Retirement Blog

Finance Blogs » Retirement » 10 states for healthy retirement

10 states for healthy retirement

By Jennie L. Phipps · Bankrate.com
Thursday, May 30, 2013
Posted: 7 am ET

Health is the most significant uncontrollable factor in retirement planning. Get it wrong and it can destroy your security, comfort and happiness during your retirement years.

No surprise here: Having money makes it likelier that you'll be healthy in retirement. Almost 60 percent of people older than 65 who are in the highest income group rate their health as very good or excellent, according to a study by the United Health Foundation, using numbers primarily derived from U.S. government statistics. By comparison, only about 25 percent of those in the lowest income group say their health is very good or excellent.

The study says that suffering a chronic condition is linked to economic stability in retirement, with roughly 66 percent of all Medicare spending going to people with more than five chronic conditions. How do you avoid a chronic condition? United Health points to these four behaviors as leading to chronic illness.

Smoking. Smoking is estimated to cost $96 billion annually in medical expenses as well as $97 billion in lost productivity. It affects not only smokers themselves, but can lead to heart disease and lung cancer in adults who share the household.

Drinking too much. Excessive alcohol consumption leads to liver and cardiovascular diseases. It is the third leading cause of preventable death in the United States.

Obesity.  More than 200,000 deaths annually in the U.S. are attributed to obesity, with $147 billion spent in 2008 on obesity or obesity-related health issues.

Living the sedentary life. Physical inactivity increases the risk of developing cardiovascular disease, diabetes, hypertension and obesity. United Health Foundation points out that physical inactivity is responsible for an estimated $24 billion in direct medical spending and almost 200,000, or one in 10, U.S. deaths annually.

Where you live also can be a factor. United Health measured retirement health and economic conditions to determine the 10 healthiest and the 10 unhealthiest states for seniors.

Here are the 10 healthiest states for seniors:

  1. Minnesota.
  2. Vermont.
  3. New Hampshire.
  4. Massachusetts.
  5. Iowa.
  6. Hawaii.
  7. Connecticut.
  8. Colorado.
  9. Utah.
  10. Maryland.

Here are the 10 unhealthiest:

  1. Mississippi.
  2. Oklahoma.
  3. Louisiana.
  4. West Virginia.
  5. Arkansas.
  6. Kentucky.
  7. Alabama.
  8. Georgia.
  9. Nevada.
  10. Tennessee.
«
»
Bankrate wants to hear from you and encourages comments. We ask that you stay on topic, respect other people's opinions, and avoid profanity, offensive statements, and illegal content. Please keep in mind that we reserve the right to (but are not obligated to) edit or delete your comments. Please avoid posting private or confidential information, and also keep in mind that anything you post may be disclosed, published, transmitted or reused.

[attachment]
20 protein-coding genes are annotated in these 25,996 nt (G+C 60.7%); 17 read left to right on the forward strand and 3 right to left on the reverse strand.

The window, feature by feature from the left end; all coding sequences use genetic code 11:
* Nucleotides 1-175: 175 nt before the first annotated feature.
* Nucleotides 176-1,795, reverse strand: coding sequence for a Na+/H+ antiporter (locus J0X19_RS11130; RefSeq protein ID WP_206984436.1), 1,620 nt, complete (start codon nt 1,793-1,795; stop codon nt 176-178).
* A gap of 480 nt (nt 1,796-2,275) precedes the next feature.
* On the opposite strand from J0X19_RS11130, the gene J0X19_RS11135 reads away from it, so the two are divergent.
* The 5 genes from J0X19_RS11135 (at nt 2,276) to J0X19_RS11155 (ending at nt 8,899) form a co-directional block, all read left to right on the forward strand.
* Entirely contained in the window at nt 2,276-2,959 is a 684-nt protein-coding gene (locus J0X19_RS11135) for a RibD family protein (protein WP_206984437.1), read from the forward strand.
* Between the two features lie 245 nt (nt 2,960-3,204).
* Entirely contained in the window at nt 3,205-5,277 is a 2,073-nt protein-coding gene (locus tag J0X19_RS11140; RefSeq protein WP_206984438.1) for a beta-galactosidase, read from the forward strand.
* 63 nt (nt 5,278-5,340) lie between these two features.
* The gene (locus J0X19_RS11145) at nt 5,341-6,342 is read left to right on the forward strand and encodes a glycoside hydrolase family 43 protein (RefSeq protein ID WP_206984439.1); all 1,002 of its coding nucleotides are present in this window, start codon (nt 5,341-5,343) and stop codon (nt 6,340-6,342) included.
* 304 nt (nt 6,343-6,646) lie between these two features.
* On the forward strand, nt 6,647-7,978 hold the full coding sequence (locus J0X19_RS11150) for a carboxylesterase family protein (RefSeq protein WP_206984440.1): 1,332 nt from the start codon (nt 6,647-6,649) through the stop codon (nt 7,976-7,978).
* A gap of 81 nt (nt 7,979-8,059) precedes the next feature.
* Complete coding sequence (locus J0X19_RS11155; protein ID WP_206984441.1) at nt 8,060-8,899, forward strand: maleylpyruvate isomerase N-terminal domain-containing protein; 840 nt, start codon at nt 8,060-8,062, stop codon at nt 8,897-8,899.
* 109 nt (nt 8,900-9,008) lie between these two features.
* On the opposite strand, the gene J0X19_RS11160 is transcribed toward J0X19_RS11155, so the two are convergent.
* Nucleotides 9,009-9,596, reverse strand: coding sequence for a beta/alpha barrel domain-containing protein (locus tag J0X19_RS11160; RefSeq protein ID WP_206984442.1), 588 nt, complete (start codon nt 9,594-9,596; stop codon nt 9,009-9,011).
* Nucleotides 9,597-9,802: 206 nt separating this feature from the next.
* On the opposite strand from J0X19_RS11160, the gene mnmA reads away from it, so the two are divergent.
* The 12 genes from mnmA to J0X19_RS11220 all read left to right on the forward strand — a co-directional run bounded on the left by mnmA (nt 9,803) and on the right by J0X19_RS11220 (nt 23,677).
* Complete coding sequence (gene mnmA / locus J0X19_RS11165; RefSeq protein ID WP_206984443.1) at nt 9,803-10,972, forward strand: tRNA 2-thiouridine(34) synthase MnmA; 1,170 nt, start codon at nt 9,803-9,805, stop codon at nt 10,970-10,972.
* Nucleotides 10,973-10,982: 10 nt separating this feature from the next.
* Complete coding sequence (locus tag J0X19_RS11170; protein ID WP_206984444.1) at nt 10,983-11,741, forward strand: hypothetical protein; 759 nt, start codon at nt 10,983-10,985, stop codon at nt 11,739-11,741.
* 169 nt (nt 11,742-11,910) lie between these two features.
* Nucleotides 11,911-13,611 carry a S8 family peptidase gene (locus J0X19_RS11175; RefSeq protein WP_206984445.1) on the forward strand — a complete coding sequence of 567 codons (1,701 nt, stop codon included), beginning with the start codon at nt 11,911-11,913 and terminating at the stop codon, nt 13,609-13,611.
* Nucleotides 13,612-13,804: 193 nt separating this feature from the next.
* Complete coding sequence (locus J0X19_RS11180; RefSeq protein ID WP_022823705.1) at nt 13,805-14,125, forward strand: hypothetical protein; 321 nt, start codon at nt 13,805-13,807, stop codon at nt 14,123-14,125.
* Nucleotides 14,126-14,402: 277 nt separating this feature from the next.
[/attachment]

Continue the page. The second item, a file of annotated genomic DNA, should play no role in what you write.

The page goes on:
By submitting a post, you agree to be bound by Bankrate's terms of use. Please refer to Bankrate's privacy policy for more information regarding Bankrate's privacy practices.
4 Comments
J Call
July 10, 2013 at 3:35 pm

What do you base your criteria on the unhealthiest states? You did not what that was.

Gloria Gaines
July 07, 2013 at 7:12 pm

I read a lot of alternatives regarding Social Security for people on social security who are able to work.

What about people who are not able to work and have nothing when social security runs out?

Thomas M Jolly
June 21, 2013 at 10:44 am

Mr. Vaughn's apparent confusion is based upon the inaccuracy implied in the statement that follows: "The study says that suffering a chronic condition is linked to economic stability in retirement, with roughly 66 percent of all Medicare spending going to people with more than five chronic conditions. How do you avoid a chronic condition? United Health points to these four behaviors as leading to chronic illness." This is yet another attempt to shift the problems an aging populace to life-style choices alone. That the health of our geriatric population (or those of any age group, for that matter) isn't affected by factors such as smoking, eating and drinking to excess and sedentariness would be silly. However, the sheer fact of aging, combined with treatments and medicines designed to keep people with chronic conditions alive that just two generation ago would have meant death, has converted mortality to morbidity.

Lawrence Vaughan
June 18, 2013 at 4:00 pm

You need to fix this in the article above-
"The study says that suffering a chronic condition is linked to economic stability in retirement"...??????????

Add a comment

(Comments may take 5-10 minutes to appear)